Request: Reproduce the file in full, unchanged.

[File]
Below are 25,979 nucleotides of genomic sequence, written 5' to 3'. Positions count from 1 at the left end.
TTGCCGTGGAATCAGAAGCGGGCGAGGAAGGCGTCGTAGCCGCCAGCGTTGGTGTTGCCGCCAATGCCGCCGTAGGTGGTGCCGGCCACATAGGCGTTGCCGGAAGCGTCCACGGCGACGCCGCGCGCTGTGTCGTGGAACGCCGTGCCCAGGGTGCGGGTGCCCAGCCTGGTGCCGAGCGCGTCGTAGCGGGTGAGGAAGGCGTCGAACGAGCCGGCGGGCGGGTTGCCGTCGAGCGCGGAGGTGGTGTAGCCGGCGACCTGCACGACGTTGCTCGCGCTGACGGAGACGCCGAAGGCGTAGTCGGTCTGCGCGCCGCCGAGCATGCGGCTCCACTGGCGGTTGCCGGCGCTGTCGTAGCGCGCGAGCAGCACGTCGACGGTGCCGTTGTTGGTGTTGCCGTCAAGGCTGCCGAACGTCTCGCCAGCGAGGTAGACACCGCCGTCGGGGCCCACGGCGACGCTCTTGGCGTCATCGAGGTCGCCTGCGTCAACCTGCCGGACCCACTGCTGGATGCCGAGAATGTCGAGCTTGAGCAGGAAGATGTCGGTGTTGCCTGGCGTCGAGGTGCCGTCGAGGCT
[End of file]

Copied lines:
Below are 25,979 nucleotides of genomic sequence, written 5' to 3'. Positions count from 1 at the left end.
TTGCCGTGGAATCAGAAGCGGGCGAGGAAGGCGTCGTAGCCGCCAGCGTTGGTGTTGCCGCCAATGCCGCCGTAGGTGGTGCCGGCCACATAGGCGTTGCCGGAAGCGTCCACGGCGACGCCGCGCGCTGTGTCGTGGAACGCCGTGCCCAGGGTGCGGGTGCCCAGCCTGGTGCCGAGCGCGTCGTAGCGGGTGAGGAAGGCGTCGAACGAGCCGGCGGGCGGGTTGCCGTCGAGCGCGGAGGTGGTGTAGCCGGCGACCTGCACGACGTTGCTCGCGCTGACGGAGACGCCGAAGGCGTAGTCGGTCTGCGCGCCGCCGAGCATGCGGCTCCACTGGCGGTTGCCGGCGCTGTCGTAGCGCGCGAGCAGCACGTCGACGGTGCCGTTGTTGGTGTTGCCGTCAAGGCTGCCGAACGTCTCGCCAGCGAGGTAGACACCGCCGTCGGGGCCCACGGCGACGCTCTTGGCGTCATCGAGGTCGCCTGCGTCAACCTGCCGGACCCACTGCTGGATGCCGAGAATGTCGAGCTTGAGCAGGAAGATGTCGGTGTTGCCTGGCGTCGAGGTGCCGTCGAGGCT